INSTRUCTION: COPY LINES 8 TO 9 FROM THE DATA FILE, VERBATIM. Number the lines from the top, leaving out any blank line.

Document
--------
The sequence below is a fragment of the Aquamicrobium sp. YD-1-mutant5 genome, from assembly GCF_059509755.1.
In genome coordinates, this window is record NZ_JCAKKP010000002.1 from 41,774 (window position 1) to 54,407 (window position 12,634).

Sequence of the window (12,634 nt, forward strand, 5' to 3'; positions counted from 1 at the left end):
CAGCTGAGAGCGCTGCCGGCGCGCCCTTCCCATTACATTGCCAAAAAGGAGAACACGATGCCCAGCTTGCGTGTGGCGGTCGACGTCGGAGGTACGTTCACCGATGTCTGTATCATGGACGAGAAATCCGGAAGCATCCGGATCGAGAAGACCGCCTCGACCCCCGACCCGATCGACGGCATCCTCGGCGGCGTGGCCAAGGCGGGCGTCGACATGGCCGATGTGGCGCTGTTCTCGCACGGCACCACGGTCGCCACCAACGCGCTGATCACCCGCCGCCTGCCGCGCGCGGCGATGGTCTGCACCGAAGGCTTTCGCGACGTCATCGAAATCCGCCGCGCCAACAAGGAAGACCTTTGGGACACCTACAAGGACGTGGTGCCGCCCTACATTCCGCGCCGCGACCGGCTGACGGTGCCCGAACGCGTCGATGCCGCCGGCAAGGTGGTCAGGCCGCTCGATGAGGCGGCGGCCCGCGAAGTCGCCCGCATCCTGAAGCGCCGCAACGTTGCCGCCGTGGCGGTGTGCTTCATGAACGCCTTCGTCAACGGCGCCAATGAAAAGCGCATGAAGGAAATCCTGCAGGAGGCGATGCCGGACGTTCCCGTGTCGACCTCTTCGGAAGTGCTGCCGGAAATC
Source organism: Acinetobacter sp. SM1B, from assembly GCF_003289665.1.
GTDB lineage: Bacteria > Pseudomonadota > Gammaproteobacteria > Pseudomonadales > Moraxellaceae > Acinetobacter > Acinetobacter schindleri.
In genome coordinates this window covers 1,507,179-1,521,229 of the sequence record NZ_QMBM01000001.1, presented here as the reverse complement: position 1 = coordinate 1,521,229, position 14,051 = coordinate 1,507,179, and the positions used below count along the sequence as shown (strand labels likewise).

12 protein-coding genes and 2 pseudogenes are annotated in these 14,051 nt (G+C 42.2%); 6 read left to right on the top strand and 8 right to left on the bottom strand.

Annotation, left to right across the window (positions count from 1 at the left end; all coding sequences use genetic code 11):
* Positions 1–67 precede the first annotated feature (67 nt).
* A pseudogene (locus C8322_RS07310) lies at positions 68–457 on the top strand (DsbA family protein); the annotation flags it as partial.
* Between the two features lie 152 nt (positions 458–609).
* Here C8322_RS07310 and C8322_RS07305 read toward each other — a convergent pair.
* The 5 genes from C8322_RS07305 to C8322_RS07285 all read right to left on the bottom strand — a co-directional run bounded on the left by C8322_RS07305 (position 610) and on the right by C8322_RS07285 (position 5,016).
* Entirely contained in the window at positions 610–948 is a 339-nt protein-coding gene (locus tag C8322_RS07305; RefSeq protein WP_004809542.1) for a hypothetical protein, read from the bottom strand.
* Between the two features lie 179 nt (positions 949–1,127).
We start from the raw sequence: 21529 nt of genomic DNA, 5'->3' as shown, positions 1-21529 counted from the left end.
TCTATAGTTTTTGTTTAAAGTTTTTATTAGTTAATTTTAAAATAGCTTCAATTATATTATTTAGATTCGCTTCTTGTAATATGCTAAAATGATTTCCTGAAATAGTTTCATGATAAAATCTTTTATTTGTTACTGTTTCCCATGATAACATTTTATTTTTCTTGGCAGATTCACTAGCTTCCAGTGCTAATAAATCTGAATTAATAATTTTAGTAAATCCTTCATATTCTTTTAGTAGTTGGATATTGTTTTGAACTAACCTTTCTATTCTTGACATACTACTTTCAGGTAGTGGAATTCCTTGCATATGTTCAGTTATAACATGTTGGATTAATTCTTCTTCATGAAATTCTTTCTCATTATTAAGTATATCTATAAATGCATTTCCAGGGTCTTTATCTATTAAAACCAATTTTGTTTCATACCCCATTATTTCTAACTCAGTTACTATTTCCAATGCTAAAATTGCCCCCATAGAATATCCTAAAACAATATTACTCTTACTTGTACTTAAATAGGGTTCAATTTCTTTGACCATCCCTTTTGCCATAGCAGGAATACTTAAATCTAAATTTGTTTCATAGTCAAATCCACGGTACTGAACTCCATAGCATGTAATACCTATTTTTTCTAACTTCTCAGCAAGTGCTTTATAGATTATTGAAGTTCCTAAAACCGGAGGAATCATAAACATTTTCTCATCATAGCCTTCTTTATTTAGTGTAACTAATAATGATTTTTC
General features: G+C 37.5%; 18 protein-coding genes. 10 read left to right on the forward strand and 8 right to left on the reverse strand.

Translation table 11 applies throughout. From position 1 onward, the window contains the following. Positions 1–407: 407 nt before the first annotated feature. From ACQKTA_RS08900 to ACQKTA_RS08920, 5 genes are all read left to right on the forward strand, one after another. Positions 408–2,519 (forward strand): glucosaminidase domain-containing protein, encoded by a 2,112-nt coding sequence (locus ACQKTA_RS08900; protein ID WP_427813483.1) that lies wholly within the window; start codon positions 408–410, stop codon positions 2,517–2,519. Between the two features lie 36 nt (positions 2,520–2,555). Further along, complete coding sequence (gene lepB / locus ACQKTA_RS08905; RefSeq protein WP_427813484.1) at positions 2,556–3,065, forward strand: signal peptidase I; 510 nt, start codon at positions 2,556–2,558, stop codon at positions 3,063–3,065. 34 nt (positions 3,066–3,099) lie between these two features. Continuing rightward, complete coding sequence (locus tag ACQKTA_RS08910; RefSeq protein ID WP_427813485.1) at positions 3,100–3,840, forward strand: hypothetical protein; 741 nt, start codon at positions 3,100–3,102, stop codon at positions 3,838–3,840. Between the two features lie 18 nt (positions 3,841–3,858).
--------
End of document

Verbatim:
12 protein-coding genes and 2 pseudogenes are annotated in these 14,051 nt (G+C 42.2%); 6 read left to right on the top strand and 8 right to left on the bottom strand.

Annotation, left to right across the window (positions count from 1 at the left end; all coding sequences use genetic code 11):